1940 US Census
The 1940 US Census was the sixteenth census taken by the United States Census Bureau and was taken during the second year of World War 2 but was finished more than a year and half prior to the entry of the United States into the war. The census determined that the population of the U.S. was 132,164,569 which represented a population growth of 7.3% as compared to the 1930 census. When the records of the census were released by the National Archives on April 2nd, 202 after the mandatory 72 year waiting period, it provided the first consolidated database of archive files for the Americans who participated in WW2 available for use in military records and family research from the time.
1940 US Census Facts
The official record date of the 1940 Census was April 1st, 1940; however, information was collected for the full month of April that year. There were a number of questions added to the survey that include the highest education level reached, wage information, where personnel were located five years before, and also introduced new sampling techniques. For the first time, one person in every 20 that was surveyed was asked additional questions on their census questionnaire. There was also a field test conducted of the planned census questions in 1939. The census fulfilled the federal requirement that a United States census be taken every ten years in order to determine the appropriate number of representatives each state is entitled to in the United States House of Representatives. The first U.S. Census undertaken was in 1790.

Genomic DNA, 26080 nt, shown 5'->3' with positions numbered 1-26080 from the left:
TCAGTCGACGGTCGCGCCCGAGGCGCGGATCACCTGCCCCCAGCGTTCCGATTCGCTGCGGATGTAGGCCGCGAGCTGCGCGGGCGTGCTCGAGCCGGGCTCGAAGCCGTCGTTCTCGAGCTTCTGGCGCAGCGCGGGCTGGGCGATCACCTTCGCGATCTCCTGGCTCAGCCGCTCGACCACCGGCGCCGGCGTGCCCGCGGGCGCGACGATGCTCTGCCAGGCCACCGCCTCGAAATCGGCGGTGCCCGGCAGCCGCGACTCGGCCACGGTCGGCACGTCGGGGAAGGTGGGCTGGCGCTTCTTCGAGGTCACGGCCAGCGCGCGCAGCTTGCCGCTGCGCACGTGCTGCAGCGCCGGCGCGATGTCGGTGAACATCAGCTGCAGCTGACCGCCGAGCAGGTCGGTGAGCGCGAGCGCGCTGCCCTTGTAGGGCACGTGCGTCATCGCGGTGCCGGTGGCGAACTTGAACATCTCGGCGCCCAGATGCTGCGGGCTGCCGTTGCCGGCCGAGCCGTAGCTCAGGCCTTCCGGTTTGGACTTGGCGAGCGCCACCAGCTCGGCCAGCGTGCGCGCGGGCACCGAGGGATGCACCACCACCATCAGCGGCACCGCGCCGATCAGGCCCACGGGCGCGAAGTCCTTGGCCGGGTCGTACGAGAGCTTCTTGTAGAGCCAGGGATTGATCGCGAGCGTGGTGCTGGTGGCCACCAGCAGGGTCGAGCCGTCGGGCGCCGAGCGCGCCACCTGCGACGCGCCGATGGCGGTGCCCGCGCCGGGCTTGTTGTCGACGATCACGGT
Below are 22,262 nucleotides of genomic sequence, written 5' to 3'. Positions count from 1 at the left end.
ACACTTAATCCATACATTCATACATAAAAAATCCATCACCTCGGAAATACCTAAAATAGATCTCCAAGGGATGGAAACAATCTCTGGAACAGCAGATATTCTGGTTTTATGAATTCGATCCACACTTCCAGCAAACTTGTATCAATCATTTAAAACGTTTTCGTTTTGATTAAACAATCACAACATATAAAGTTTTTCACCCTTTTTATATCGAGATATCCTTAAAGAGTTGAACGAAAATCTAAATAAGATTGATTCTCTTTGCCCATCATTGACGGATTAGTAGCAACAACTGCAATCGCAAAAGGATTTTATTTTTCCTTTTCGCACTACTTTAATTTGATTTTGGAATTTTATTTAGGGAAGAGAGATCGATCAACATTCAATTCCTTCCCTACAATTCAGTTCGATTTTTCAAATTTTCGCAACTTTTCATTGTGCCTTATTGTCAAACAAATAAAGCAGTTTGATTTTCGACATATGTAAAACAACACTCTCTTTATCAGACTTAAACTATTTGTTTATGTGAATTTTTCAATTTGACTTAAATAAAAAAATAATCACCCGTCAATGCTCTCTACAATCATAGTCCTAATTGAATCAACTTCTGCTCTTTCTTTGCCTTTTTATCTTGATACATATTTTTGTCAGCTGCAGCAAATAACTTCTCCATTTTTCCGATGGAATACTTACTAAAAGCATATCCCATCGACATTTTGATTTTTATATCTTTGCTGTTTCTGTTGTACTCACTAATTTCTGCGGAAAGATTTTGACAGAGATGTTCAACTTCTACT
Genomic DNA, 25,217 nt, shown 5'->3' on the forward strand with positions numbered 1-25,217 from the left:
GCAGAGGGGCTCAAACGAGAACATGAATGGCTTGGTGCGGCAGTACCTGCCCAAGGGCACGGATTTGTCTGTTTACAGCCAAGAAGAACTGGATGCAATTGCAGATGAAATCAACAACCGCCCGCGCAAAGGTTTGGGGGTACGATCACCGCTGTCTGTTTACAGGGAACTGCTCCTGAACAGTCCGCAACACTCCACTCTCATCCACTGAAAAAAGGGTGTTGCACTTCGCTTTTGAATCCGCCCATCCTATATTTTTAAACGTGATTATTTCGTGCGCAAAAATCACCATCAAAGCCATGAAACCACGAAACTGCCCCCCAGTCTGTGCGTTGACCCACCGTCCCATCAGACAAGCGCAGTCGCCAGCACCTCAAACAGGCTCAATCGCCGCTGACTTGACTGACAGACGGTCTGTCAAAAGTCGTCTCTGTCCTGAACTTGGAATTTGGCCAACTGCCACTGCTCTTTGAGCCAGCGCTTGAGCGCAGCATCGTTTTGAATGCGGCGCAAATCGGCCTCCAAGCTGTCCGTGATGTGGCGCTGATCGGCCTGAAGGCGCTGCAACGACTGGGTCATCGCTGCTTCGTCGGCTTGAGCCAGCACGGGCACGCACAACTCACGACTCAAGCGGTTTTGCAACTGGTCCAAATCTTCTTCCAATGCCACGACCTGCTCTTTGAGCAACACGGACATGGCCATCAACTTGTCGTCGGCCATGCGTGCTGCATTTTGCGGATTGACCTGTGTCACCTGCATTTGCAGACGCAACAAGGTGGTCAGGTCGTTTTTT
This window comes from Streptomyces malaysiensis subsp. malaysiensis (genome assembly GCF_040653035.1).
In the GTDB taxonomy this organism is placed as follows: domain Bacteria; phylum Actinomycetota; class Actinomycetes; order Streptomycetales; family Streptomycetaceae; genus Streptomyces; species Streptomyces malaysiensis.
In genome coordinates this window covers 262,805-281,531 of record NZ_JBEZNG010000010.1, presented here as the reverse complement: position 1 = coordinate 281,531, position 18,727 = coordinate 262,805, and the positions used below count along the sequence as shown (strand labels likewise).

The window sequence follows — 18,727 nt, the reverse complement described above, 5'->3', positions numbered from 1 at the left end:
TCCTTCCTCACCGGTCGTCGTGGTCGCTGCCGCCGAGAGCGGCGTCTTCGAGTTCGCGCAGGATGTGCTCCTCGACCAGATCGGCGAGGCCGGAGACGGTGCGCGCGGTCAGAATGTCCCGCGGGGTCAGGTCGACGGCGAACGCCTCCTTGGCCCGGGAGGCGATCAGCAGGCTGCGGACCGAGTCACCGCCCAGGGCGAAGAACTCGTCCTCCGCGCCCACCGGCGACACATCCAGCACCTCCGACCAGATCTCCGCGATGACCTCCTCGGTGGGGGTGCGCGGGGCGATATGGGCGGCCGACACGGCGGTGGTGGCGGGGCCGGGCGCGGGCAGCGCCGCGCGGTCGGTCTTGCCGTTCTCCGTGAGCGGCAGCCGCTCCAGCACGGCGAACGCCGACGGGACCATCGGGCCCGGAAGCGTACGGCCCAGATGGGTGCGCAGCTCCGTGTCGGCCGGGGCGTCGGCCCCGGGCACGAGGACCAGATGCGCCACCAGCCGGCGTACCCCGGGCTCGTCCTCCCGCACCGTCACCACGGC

What Questions were Asked on the 1940 Census?
The 1940 Census include a fair number of questions intended to provide detailed information about the population of the country at the time. For
both historians and hobbyists who enjoy researching the American Census associated with the “Greatest Generation,” this information helps provide context to the day-to-day lives of those living in this era. Specific questions asked included:
- The person’s address
- If one’s home was rented or owned.
- If a person owned their home, what was its value?
- If a person rented their home, how much was the monthly rent?
- Was the home located on a farm?
- What the person’s name and relationship to head of household was?
- What was the person’s age, race, and sex?
- What was the person’s marital status, school attendance, and educational attainment?
- What was the birthplace of the person being survey? If born outside of the country, what was their citizenship?
- What was one’s location of residence five years before the census, and whether or not it was located on a farm?
- What your employment status is? If working, was it in non-emergency government work, public emergency work, or for a private business?
- If employed in private or non-emergency government work, how many hours you worked in a given week?
- If you are seeking work or doing public emergency work, how long your period of unemployment had gone on for?
- What your occupation was, the class of worker, and industry you worked in?
- How many weeks one worked in the past year and what your age and salary were during this year.
- Additional questions for the (one in 20) included information about one’s first marriage, children, and other topics of interest to the government.
1940 Census Information
In the United States, the census is the only record that provides a comprehensive description and the issues relevant to most of the population of the country on that given day. The 1940 U.S. Census accomplished this task similar to the other census’ that have been taken in the country since 1790. Since the data from the census was made public in 2012, the information provided includes specifics on how the Great Depression and FDR’s New Deal program in the 1930s impacted Americans. During this timeframe, the population of the various American territories was assessed to be 2,477,023 persons (Puerto Rico, Alaska, American Samoa, Hawaii, Guam, American Virgin Islands, and the Panama Canal).